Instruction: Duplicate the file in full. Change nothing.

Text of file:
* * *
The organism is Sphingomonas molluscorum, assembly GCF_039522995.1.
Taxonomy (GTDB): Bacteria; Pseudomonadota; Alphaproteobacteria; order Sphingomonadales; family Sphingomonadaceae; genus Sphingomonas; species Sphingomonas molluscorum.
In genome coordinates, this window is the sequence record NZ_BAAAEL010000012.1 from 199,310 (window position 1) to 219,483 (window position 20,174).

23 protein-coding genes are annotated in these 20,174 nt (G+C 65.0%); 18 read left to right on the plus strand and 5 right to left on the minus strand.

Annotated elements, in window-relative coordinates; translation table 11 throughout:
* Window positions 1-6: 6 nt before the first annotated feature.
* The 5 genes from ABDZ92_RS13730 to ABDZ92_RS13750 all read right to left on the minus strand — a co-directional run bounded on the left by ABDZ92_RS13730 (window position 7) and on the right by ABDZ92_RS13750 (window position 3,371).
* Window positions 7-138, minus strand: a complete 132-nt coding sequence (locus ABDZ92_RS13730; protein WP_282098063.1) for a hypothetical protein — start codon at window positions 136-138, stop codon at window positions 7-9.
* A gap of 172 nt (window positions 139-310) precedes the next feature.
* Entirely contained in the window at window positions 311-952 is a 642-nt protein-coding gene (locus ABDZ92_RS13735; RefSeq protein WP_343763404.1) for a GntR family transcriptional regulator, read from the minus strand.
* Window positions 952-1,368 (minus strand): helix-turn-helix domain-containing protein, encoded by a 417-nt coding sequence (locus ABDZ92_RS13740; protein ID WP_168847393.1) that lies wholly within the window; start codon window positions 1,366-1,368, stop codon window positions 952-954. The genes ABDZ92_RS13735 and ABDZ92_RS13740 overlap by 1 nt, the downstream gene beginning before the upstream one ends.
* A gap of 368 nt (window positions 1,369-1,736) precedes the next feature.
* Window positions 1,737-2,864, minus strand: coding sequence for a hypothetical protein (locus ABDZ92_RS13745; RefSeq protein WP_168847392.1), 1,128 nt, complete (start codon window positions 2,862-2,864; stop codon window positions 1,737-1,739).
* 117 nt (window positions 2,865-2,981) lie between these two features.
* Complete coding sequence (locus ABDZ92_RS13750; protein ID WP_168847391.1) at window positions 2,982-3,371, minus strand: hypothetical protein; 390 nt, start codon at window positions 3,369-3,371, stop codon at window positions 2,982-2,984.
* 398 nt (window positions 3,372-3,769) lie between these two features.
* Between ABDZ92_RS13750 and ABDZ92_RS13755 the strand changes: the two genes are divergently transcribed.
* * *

The organism is Sphingomonas molluscorum, assembly GCF_039522995.1.
Taxonomy (GTDB): Bacteria; Pseudomonadota; Alphaproteobacteria; order Sphingomonadales; family Sphingomonadaceae; genus Sphingomonas; species Sphingomonas molluscorum.
In genome coordinates, this window is the sequence record NZ_BAAAEL010000012.1 from 199,310 (window position 1) to 219,483 (window position 20,174).

23 protein-coding genes are annotated in these 20,174 nt (G+C 65.0%); 18 read left to right on the plus strand and 5 right to left on the minus strand.

Annotated elements, in window-relative coordinates; translation table 11 throughout:
* Window positions 1-6: 6 nt before the first annotated feature.
* The 5 genes from ABDZ92_RS13730 to ABDZ92_RS13750 all read right to left on the minus strand — a co-directional run bounded on the left by ABDZ92_RS13730 (window position 7) and on the right by ABDZ92_RS13750 (window position 3,371).
* Window positions 7-138, minus strand: a complete 132-nt coding sequence (locus ABDZ92_RS13730; protein WP_282098063.1) for a hypothetical protein — start codon at window positions 136-138, stop codon at window positions 7-9.
* A gap of 172 nt (window positions 139-310) precedes the next feature.
* Entirely contained in the window at window positions 311-952 is a 642-nt protein-coding gene (locus ABDZ92_RS13735; RefSeq protein WP_343763404.1) for a GntR family transcriptional regulator, read from the minus strand.
* Window positions 952-1,368 (minus strand): helix-turn-helix domain-containing protein, encoded by a 417-nt coding sequence (locus ABDZ92_RS13740; protein ID WP_168847393.1) that lies wholly within the window; start codon window positions 1,366-1,368, stop codon window positions 952-954. The genes ABDZ92_RS13735 and ABDZ92_RS13740 overlap by 1 nt, the downstream gene beginning before the upstream one ends.
* A gap of 368 nt (window positions 1,369-1,736) precedes the next feature.
* Window positions 1,737-2,864, minus strand: coding sequence for a hypothetical protein (locus ABDZ92_RS13745; RefSeq protein WP_168847392.1), 1,128 nt, complete (start codon window positions 2,862-2,864; stop codon window positions 1,737-1,739).
* 117 nt (window positions 2,865-2,981) lie between these two features.
* Complete coding sequence (locus ABDZ92_RS13750; protein ID WP_168847391.1) at window positions 2,982-3,371, minus strand: hypothetical protein; 390 nt, start codon at window positions 3,369-3,371, stop codon at window positions 2,982-2,984.
* 398 nt (window positions 3,372-3,769) lie between these two features.
* Between ABDZ92_RS13750 and ABDZ92_RS13755 the strand changes: the two genes are divergently transcribed.